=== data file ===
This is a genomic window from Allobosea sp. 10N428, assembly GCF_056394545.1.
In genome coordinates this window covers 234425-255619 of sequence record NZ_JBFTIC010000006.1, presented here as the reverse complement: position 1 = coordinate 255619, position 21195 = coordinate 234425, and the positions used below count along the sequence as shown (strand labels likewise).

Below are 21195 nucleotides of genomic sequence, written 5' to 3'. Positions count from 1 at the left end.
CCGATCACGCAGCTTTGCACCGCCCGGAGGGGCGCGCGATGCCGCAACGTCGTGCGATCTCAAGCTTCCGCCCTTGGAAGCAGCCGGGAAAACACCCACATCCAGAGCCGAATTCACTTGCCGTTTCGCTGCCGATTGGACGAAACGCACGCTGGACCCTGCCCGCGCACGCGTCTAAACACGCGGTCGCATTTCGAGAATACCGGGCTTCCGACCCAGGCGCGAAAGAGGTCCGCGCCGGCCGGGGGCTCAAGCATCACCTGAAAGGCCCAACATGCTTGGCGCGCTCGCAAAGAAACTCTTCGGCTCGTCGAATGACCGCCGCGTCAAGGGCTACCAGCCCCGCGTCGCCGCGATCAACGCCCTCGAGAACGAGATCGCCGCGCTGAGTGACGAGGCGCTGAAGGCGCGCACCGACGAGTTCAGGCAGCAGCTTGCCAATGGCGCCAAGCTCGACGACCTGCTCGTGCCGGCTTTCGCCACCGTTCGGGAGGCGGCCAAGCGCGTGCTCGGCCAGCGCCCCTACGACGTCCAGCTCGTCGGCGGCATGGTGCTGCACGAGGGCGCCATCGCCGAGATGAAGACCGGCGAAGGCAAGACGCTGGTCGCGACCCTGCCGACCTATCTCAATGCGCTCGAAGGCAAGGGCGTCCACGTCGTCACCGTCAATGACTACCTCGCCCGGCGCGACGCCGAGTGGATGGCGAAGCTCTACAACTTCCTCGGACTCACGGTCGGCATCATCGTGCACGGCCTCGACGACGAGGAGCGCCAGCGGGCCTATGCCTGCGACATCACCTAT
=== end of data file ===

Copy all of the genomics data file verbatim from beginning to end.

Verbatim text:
This is a genomic window from Allobosea sp. 10N428, assembly GCF_056394545.1.
In genome coordinates this window covers 234425-255619 of sequence record NZ_JBFTIC010000006.1, presented here as the reverse complement: position 1 = coordinate 255619, position 21195 = coordinate 234425, and the positions used below count along the sequence as shown (strand labels likewise).

Below are 21195 nucleotides of genomic sequence, written 5' to 3'. Positions count from 1 at the left end.
CCGATCACGCAGCTTTGCACCGCCCGGAGGGGCGCGCGATGCCGCAACGTCGTGCGATCTCAAGCTTCCGCCCTTGGAAGCAGCCGGGAAAACACCCACATCCAGAGCCGAATTCACTTGCCGTTTCGCTGCCGATTGGACGAAACGCACGCTGGACCCTGCCCGCGCACGCGTCTAAACACGCGGTCGCATTTCGAGAATACCGGGCTTCCGACCCAGGCGCGAAAGAGGTCCGCGCCGGCCGGGGGCTCAAGCATCACCTGAAAGGCCCAACATGCTTGGCGCGCTCGCAAAGAAACTCTTCGGCTCGTCGAATGACCGCCGCGTCAAGGGCTACCAGCCCCGCGTCGCCGCGATCAACGCCCTCGAGAACGAGATCGCCGCGCTGAGTGACGAGGCGCTGAAGGCGCGCACCGACGAGTTCAGGCAGCAGCTTGCCAATGGCGCCAAGCTCGACGACCTGCTCGTGCCGGCTTTCGCCACCGTTCGGGAGGCGGCCAAGCGCGTGCTCGGCCAGCGCCCCTACGACGTCCAGCTCGTCGGCGGCATGGTGCTGCACGAGGGCGCCATCGCCGAGATGAAGACCGGCGAAGGCAAGACGCTGGTCGCGACCCTGCCGACCTATCTCAATGCGCTCGAAGGCAAGGGCGTCCACGTCGTCACCGTCAATGACTACCTCGCCCGGCGCGACGCCGAGTGGATGGCGAAGCTCTACAACTTCCTCGGACTCACGGTCGGCATCATCGTGCACGGCCTCGACGACGAGGAGCGCCAGCGGGCCTATGCCTGCGACATCACCTAT